With the rapid shift to working from home as Covid-19 lockdowns came into effect all over the world, many organisations did not have the chance to fully prepare their teams as to what this means in terms of cybersecurity. Securing your remote workforce has become significantly more important, as working from home looks set to become at least one aspect of the "new normal."
So how can you prepare your team? What are some of the basics they need to know to keep themselves, and you confidential or sensitive information safe? We've put together a list of quick tips to help remote workers implement cyber security best practices while working from home.
- Give yourself a dedicated office or work space to keep work and home life separate. Let your family know this is your space and not a play zone
- Ensure all confidential and sensitive documents are stored securely and disposed of correctly according to company requirements and procedures. Dumpster diving is a common tactic to gain sensitive information
- Lock your devices when you aren't using them and make sure they are password protected
- Don't save passwords in your browser. Use a password manager approved by your organisation to safely store and retrieve passwords. Make sure passwords are long and complex and use unique passwords for each different account.
- Be aware of smart speakers in your home and move these out of work areas
- If you're having technical issues, it's best to phone your organisation's helpdesk or IT service provider
- Use approved software tools and mechanisms to communicate with your colleagues, rather than things like social media applications.
- Always phone to verify a colleagues request for sensitive information or transferal of funds. It's better to be safe than sorry
- Sending company information to your personal email accounts is a security risk, even if it's just to print something out, and should be avoided.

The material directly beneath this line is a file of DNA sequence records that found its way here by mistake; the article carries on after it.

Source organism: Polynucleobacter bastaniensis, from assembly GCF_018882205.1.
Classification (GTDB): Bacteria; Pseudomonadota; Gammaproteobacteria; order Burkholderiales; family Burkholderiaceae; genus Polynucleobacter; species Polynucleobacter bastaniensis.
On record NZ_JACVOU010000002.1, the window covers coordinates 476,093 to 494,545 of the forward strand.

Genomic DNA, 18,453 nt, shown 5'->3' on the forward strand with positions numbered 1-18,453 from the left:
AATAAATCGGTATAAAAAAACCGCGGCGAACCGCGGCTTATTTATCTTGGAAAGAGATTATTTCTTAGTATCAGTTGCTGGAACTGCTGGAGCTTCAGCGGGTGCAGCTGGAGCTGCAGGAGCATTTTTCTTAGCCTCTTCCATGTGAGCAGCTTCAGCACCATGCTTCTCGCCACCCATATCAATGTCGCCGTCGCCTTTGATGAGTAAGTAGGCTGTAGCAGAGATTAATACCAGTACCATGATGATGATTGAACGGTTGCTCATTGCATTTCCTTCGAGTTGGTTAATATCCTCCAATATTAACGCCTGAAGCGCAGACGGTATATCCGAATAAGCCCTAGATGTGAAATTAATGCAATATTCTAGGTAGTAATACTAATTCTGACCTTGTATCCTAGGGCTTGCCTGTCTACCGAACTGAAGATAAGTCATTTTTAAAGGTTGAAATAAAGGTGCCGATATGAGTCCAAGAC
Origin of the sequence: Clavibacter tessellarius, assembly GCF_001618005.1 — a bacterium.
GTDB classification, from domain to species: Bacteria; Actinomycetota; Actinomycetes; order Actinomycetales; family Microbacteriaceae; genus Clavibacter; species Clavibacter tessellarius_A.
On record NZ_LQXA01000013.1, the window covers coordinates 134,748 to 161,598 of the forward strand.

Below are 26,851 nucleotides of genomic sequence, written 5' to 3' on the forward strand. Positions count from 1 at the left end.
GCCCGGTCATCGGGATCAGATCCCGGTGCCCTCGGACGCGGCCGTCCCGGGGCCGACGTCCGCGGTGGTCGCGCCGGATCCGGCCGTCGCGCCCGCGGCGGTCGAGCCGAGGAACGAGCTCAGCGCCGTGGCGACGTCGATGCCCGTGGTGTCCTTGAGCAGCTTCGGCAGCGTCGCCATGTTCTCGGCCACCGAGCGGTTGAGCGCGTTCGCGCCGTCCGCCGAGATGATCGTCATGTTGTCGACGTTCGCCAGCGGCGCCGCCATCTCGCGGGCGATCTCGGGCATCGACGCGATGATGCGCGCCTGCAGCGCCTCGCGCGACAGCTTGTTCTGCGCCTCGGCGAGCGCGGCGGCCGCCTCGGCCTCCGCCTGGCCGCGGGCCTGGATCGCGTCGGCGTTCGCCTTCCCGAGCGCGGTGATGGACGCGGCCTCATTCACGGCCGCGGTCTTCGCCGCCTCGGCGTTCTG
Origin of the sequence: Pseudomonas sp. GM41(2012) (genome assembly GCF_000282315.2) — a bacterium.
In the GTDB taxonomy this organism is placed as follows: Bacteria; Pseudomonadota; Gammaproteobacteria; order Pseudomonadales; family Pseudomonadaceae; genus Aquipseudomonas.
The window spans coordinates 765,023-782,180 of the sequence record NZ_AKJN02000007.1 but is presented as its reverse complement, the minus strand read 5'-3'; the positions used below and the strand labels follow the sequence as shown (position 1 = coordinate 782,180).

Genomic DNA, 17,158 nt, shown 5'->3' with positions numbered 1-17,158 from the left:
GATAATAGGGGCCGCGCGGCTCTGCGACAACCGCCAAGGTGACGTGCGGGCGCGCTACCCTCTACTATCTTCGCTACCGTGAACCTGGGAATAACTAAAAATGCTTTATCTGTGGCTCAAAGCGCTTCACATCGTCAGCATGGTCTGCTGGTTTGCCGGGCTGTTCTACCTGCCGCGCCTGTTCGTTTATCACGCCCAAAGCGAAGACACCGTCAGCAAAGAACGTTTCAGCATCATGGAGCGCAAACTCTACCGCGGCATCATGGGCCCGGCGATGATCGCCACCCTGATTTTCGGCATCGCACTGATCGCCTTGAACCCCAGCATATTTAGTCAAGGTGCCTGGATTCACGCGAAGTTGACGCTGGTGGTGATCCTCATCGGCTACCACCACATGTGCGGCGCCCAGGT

- If you're out and about, don't use public WiFi services to carry out work tasks and be aware of anyone looking at your screen or keyboard as you type - this is known as shoulder surfing
- Ensure work-related phone calls are taken in private areas where there is little chance of eavesdropping
- Increase your efforts to educate users on the dangers of social engineering and phishing emails - if in doubt, always verify, never click.
- Access work resources and applications on approved devices and avoid using personal devices where possible.
- Always use an approved VPN to connect to your organisation's network from outside the perimeter.
- Ensure your apply the latest updates and security patches to all devices used for work related tasks and make sure your anti-malware software is up to date and running regular device scans.
- Regularly back up your devices in the manner your organisation has approved, and where possible keep a copy offline.
- Most importantly, if you come across anything suspicious, report it to your direct manager or IT Security team.
- Make sure you're aware of your organisation's security policies and what this means for you